A personal travel blog by Ms. Reetwika Banerjee
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Chandannagar, renowned as the French Colony of Bengal, is located around 35 kilometers from Kolkata. After a prolonged stay in the city of joy, we thought of spending an afternoon in this French town on the eve of holy Chhat Puja.
The best way to reach the place is to take a local train from Howrah station. It would not take more than 40 minutes to reach Chandannagar. The station remains awfully busy till late night due to the rising population of daily passengers on and off the place. The alternative way is to drive straight through the historical Grand Trunk Road. We decided to go by train, visit the nearby places on foot and then take a bus from the G.T. Road and complete a circular journey. Believe me, we relished more than what we had expected.
This little town is a surprise in disguise. From the very moment we landed at Chandannagar station, it gave us a different feeling altogether. Though with declining eminence, it still holds its own grandeur in a traditional French style. Exploring the architypes of lost glory, we kept walking towards the Ganges, commonly known as Hooghly River in this stretch. We reiterated amongst ourselves a common history about the naming of the place – though earlier it was known as Farashdanga (‘Farash’ meaning French, ‘danga’ meaning Land), due to the half circular shape of the Ganges here (resembling a half moon), it was later renamed to Chandannagar.
Dilapidated house of Anthony Firingee
After a brisk walk of 20 minutes, we reached a very old palatial building, now in uninhabited state with barren bushes arising from every part of it. Few of the windows still exist, trying to yell at the passersby. The utterly dilapidated condition of the house attracted our attention. The house was pretty close to the Ganges at one corner of the road.
There were few roadside tea stalls opposite to it. Little tired, we thought of taking a quick break with more of an intention to dig out information about this demolishing mansion. The guy sitting in the shop was a young chap and did not seem to show much interest on us other than our ordered cups of tea. However an old clumsy man, smoking inside, looked at us as we inquired more about that house. He almost voluntarily offered to share a gripping story about it.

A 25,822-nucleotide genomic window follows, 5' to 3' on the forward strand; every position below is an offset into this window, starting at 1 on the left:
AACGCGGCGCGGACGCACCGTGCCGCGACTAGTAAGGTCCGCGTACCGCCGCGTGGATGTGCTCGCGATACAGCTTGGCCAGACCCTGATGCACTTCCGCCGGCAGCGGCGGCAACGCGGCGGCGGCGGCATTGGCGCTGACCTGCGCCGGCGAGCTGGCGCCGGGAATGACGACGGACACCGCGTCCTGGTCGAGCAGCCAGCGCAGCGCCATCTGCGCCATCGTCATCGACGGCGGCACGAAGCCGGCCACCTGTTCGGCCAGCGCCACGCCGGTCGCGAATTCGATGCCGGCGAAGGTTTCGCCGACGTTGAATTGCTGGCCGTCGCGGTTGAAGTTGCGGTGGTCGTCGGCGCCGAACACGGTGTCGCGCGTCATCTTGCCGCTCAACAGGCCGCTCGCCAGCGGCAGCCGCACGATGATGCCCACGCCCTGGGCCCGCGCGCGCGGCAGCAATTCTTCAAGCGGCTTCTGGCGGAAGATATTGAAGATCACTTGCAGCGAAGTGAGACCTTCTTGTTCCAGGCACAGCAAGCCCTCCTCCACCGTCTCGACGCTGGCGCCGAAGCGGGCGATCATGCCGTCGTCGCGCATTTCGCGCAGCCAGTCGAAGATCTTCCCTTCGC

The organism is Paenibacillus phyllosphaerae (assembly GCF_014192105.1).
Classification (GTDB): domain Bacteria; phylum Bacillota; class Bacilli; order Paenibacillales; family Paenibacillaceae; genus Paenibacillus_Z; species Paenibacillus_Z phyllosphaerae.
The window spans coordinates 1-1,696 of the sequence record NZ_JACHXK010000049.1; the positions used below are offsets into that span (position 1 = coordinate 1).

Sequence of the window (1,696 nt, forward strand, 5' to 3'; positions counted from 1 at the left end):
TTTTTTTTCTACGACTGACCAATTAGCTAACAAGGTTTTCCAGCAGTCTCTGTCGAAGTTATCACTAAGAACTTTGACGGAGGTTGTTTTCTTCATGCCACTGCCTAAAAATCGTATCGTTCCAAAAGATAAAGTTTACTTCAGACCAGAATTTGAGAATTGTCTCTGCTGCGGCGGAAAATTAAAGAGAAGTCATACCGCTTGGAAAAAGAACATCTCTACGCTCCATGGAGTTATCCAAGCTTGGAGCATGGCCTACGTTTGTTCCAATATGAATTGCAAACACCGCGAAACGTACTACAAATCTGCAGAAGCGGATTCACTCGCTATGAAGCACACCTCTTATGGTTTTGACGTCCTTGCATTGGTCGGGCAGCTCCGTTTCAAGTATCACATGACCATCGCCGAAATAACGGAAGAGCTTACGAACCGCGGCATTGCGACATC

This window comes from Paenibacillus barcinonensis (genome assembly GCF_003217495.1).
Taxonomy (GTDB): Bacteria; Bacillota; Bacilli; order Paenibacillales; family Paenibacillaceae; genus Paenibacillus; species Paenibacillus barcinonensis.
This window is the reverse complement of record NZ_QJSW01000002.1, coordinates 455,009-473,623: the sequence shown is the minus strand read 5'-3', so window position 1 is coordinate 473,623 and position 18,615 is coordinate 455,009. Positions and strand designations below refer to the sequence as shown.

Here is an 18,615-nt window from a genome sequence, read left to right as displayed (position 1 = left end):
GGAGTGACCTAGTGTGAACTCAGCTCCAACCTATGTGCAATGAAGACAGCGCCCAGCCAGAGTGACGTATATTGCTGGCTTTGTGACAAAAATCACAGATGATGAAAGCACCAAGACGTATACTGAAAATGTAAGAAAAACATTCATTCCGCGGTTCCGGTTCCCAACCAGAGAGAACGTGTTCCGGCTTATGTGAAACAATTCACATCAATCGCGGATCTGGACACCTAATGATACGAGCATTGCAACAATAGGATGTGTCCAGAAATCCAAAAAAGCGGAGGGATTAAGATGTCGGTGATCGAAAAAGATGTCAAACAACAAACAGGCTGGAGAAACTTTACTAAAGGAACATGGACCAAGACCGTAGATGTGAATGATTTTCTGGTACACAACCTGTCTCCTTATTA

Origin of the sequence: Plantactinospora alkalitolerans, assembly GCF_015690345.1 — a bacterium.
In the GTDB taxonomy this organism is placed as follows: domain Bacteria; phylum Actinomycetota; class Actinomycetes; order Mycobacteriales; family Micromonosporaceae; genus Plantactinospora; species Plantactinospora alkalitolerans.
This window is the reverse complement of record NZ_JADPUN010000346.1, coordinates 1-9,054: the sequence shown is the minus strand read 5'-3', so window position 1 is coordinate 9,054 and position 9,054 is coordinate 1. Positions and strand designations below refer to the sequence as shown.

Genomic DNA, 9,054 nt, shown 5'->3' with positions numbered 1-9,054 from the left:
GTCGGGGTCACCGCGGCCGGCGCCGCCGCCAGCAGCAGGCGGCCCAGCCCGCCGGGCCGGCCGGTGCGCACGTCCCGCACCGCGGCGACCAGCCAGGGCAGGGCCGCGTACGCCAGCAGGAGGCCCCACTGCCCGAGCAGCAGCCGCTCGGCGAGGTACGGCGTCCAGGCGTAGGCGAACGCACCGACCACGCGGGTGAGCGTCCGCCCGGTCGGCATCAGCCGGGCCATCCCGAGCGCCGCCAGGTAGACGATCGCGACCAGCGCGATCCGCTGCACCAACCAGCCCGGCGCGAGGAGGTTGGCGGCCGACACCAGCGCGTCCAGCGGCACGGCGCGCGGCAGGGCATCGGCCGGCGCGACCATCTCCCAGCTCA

The house belonged to a Portuguese gentleman named Hensman Anthony. In those days, it was known as Farashdanga. He was so involved with the Bengali folk tunes, that he started learning the language and then eventually participated in numerous literary face-offs (Kavi gaan) with the then popular native performers. Some of his notable compositions include a number of devotional songs dedicated to Goddess Kali and Durga. His works started gaining him visibility and soon he came to be popularly known as Anthony Firingee (foreigner of European origin).
In those days, widow remarriage was looked upon as a social crime in the Hindu society. He went against the existing social norms and married a young Hindu Brahmin widow named Saudamini which subdued his popularity to a great extent. Over a year’s time, Saudamini committed suicide under pressure from the villagers. Unable to bear the shock, Anthony started slowly absconding from his literary circle, thus living a lonely life. After his death in 1836, the house caught fire and had gradually ruined with time.
The old man’s wet voice had taken us to those days of history. The whistle of a pressure cooker from the adjacent hotel brought us back to reality. Thanking him off, we started walking again. Silence prevailed till we reached the Ganges – locally known as Rani Ghat. The river is quite superfluous here. Been there on the day of Chhat Puja (a rigorous Bihari ritual offering prayers to Sun God), countless horde of human heads had flooded the ferry ghat.